Alternative Treatments for Mesothelioma
Alternative medicine is the term for medical products and practices that are not considered to fall within the spectrum of conventional medical care and have often not been subjected to the same scientific scrutiny as pharmaceutical-based treatment. Some of these treatments, however, have been around for thousands of years and have been increasingly accepted in the medical community as useful, including for the alleviation of pain and suffering associated with cancer.
While alternative treatments have not been as well studied in the laboratory or in clinical trials, many patients have reported positive results from using them, either as a substitute for conventional treatments or as a supplement. Using alternatives in conjunction with such standard treatments as chemotherapy, radiation and surgery is known as “complementary” or “integrative” medicine. In response to the perception of alternative treatments as valid and potentially important, many hospitals have created integrative medicine programs in recent years.
Because alternative medicine is less well understood and regulated than conventional treatments, it is critical that you receive these treatments from qualified practitioners. Contact Us to learn more about your treatment options.
Acupuncture, developed in China centuries ago, has evolved over time and is used to treat cancer and other illnesses. Acupuncture involves the insertion and manipulation of solid, generally thin needles at various points in the body. Acupuncture has been shown to relieve nausea, pain and other symptoms associated with chemotherapy.
Meditation (Mind-Body) Healing
Healing methods that include meditation, yoga, massage, biofeedback and hypnosis are examples of treatments based on the premise that the mind can affect the body's response to disease. These methods may help reduce side effects from cancer treatments and improve physical, emotional, and spiritual well-being through relaxation.
"Some alternative treatments have been around for thousands of years and have been increasingly accepted in the medical community as usefu."
The importance of nutrition and a healthy diet and in treating and preventing all types of illness has become a focal point for research in recent years, though the biological mechanisms that are in play are not fully understood. Special diets or supplements are sometimes used in the treatment of people with cancer. Studies have found that Vitamin A, for example, may lead to a decrease in the spread of mesothelioma cells. Good nutrition is especially important for people with cancer, in part because a common symptom of the disease is a loss of appetite, and the body requires the full complement of nutrients to fight it.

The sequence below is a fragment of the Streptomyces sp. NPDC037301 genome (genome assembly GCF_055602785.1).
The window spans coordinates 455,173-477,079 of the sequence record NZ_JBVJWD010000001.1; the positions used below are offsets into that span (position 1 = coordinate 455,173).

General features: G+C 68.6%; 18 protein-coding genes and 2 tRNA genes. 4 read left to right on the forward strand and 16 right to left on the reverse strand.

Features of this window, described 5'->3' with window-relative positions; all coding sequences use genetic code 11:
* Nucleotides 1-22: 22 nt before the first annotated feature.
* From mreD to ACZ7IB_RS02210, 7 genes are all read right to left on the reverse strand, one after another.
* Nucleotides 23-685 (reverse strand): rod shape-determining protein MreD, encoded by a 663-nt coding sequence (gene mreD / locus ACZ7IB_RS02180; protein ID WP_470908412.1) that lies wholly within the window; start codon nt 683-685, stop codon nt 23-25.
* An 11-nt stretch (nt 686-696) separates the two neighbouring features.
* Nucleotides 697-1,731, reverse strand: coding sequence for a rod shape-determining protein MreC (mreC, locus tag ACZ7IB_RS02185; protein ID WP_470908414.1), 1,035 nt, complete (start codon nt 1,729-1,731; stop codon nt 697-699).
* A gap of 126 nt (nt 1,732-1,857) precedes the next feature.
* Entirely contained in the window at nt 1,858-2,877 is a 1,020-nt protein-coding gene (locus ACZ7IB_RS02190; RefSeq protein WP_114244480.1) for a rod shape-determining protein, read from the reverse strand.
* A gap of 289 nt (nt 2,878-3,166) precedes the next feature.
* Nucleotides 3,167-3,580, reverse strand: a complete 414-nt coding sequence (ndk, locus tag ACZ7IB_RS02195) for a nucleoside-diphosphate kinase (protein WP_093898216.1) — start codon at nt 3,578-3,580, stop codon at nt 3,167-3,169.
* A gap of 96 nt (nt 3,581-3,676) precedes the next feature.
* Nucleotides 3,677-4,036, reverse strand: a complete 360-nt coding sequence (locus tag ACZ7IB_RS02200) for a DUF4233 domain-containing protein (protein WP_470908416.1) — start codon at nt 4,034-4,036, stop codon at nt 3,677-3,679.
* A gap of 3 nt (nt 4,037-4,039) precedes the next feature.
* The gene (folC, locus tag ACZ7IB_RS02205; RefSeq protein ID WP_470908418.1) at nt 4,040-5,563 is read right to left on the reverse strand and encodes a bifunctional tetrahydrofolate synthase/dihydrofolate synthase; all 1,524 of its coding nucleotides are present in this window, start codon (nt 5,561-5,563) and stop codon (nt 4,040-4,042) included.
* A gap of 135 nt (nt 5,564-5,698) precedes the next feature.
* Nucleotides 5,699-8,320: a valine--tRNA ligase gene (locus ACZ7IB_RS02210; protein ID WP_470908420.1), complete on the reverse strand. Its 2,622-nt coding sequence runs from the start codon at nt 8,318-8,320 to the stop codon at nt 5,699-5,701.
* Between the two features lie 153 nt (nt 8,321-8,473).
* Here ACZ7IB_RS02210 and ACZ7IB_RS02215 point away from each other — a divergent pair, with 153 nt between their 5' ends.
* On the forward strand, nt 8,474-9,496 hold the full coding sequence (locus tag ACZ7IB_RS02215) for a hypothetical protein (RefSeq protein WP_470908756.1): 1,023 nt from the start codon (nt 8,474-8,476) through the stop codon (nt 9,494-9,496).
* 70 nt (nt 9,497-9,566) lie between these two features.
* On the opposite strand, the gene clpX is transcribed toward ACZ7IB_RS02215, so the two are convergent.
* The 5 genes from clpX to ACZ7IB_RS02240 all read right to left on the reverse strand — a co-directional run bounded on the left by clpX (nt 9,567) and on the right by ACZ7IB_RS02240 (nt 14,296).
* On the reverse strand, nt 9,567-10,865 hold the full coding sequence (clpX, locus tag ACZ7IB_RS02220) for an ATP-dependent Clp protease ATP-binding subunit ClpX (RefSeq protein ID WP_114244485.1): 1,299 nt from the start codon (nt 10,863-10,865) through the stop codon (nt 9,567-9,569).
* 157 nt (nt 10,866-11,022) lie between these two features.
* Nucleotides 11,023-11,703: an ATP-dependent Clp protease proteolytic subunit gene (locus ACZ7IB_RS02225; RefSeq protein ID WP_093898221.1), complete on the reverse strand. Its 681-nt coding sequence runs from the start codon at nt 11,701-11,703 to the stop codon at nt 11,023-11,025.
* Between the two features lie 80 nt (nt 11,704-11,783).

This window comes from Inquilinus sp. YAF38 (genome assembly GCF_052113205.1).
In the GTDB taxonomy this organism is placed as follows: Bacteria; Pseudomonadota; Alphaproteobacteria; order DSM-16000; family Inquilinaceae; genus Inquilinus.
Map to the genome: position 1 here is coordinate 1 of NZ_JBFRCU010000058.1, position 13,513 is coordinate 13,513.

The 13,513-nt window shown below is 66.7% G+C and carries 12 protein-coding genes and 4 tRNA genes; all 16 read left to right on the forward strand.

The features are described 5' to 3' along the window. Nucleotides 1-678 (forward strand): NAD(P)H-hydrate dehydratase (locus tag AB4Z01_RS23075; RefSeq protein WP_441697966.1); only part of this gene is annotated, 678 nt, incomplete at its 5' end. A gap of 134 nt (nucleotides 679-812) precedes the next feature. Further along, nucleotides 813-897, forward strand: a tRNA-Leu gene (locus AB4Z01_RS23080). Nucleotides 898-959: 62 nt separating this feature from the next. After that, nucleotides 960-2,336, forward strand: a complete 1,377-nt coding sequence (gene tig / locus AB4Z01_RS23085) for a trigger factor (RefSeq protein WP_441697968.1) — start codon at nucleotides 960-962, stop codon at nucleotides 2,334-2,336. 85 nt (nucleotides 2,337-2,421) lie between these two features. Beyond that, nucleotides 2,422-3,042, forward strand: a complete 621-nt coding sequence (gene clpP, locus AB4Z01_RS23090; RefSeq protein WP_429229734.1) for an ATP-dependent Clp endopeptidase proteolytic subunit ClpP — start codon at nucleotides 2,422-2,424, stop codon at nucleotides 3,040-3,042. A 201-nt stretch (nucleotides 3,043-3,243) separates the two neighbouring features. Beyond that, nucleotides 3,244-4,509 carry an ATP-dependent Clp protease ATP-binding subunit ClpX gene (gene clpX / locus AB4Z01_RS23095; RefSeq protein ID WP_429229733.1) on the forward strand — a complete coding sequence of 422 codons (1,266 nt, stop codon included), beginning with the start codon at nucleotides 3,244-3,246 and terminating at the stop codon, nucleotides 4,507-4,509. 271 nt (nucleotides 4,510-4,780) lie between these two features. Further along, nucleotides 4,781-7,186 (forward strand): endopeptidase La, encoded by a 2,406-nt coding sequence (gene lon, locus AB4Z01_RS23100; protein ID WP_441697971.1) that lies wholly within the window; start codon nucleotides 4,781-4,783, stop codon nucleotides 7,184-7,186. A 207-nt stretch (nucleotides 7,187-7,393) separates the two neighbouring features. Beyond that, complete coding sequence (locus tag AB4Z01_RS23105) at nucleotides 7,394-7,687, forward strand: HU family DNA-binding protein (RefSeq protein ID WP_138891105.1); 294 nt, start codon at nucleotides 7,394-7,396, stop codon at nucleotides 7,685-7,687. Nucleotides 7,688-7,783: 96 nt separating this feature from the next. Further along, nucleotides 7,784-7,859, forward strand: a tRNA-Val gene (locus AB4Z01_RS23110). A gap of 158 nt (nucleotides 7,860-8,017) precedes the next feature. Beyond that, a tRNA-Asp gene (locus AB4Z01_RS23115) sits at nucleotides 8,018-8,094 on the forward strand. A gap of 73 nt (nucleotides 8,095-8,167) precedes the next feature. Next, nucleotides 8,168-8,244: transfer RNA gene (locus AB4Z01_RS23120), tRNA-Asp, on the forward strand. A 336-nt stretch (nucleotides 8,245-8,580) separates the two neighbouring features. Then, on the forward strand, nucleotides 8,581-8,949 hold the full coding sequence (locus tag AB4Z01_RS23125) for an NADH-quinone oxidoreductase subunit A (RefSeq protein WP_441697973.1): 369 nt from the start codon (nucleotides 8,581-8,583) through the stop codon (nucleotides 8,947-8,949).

Botanical and Biologic Treatments
Botanical and biologic treatments, sometimes known as herbal therapy, is another popular and well-established alternative treatment. Herbal therapies may use individual or multiple plants or plant extracts; the body breaks down the herbs into chemical compounds that can have beneficial effects. While herbal therapies have not been nearly as well studied as synthesized drugs, many pharmaceuticals are in fact derived from plants or plant compounds; more than 60 percent of current chemotherapy drugs, for example, were developed from plants. Like pharmaceuticals, herbal treatments can also have serious side effects if not used properly.
While some states have mandated that health insurers cover acupuncture treatments, most alternatives are not typically covered by insurance policies. This may change as alternative treatments continue to become more widely accepted, but patients must weigh the cost of these treatments in the context of their overall options. The Mesothelioma Options Help Center can help maximize your financial leverage to ensure you have access to all potentially beneficial treatments.
Some cancer treatments that might be lumped into the alternative category have been discredited and should be avoided. These would include urine therapy and Laetrile, a substance extracted from apricot pits that was the subject of controversy in the 1960s and was banned in the U.S. but is still offered in Mexican cancer clinics. Unethical practitioners try and capitalize on the desperation of late-stage cancer patients to sell “cures” that have no chance of working, and the Internet is full of “testimonials” about all kinds of unconventional cancer treatments. While most of these treatments are in fact harmless, patients should be very careful not to rely exclusively on any treatment that does not have significant evidence of its effectiveness.